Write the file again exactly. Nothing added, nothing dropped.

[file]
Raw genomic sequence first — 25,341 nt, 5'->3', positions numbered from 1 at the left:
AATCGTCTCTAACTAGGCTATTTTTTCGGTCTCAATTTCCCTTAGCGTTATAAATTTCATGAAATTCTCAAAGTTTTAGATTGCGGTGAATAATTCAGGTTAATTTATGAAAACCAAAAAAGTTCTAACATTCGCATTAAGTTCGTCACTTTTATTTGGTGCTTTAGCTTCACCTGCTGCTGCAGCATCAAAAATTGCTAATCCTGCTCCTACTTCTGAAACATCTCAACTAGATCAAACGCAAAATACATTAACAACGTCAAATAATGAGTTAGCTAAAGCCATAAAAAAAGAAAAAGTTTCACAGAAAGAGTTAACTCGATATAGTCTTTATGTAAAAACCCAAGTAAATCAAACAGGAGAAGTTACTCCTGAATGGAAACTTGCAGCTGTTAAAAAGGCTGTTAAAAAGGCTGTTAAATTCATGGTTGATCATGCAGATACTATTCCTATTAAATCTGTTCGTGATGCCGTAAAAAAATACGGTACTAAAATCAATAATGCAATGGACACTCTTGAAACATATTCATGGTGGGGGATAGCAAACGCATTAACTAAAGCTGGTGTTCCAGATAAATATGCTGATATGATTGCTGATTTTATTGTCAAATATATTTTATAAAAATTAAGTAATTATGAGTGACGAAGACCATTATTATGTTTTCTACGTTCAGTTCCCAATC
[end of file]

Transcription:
Raw genomic sequence first — 25,341 nt, 5'->3', positions numbered from 1 at the left:
AATCGTCTCTAACTAGGCTATTTTTTCGGTCTCAATTTCCCTTAGCGTTATAAATTTCATGAAATTCTCAAAGTTTTAGATTGCGGTGAATAATTCAGGTTAATTTATGAAAACCAAAAAAGTTCTAACATTCGCATTAAGTTCGTCACTTTTATTTGGTGCTTTAGCTTCACCTGCTGCTGCAGCATCAAAAATTGCTAATCCTGCTCCTACTTCTGAAACATCTCAACTAGATCAAACGCAAAATACATTAACAACGTCAAATAATGAGTTAGCTAAAGCCATAAAAAAAGAAAAAGTTTCACAGAAAGAGTTAACTCGATATAGTCTTTATGTAAAAACCCAAGTAAATCAAACAGGAGAAGTTACTCCTGAATGGAAACTTGCAGCTGTTAAAAAGGCTGTTAAAAAGGCTGTTAAATTCATGGTTGATCATGCAGATACTATTCCTATTAAATCTGTTCGTGATGCCGTAAAAAAATACGGTACTAAAATCAATAATGCAATGGACACTCTTGAAACATATTCATGGTGGGGGATAGCAAACGCATTAACTAAAGCTGGTGTTCCAGATAAATATGCTGATATGATTGCTGATTTTATTGTCAAATATATTTTATAAAAATTAAGTAATTATGAGTGACGAAGACCATTATTATGTTTTCTACGTTCAGTTCCCAATC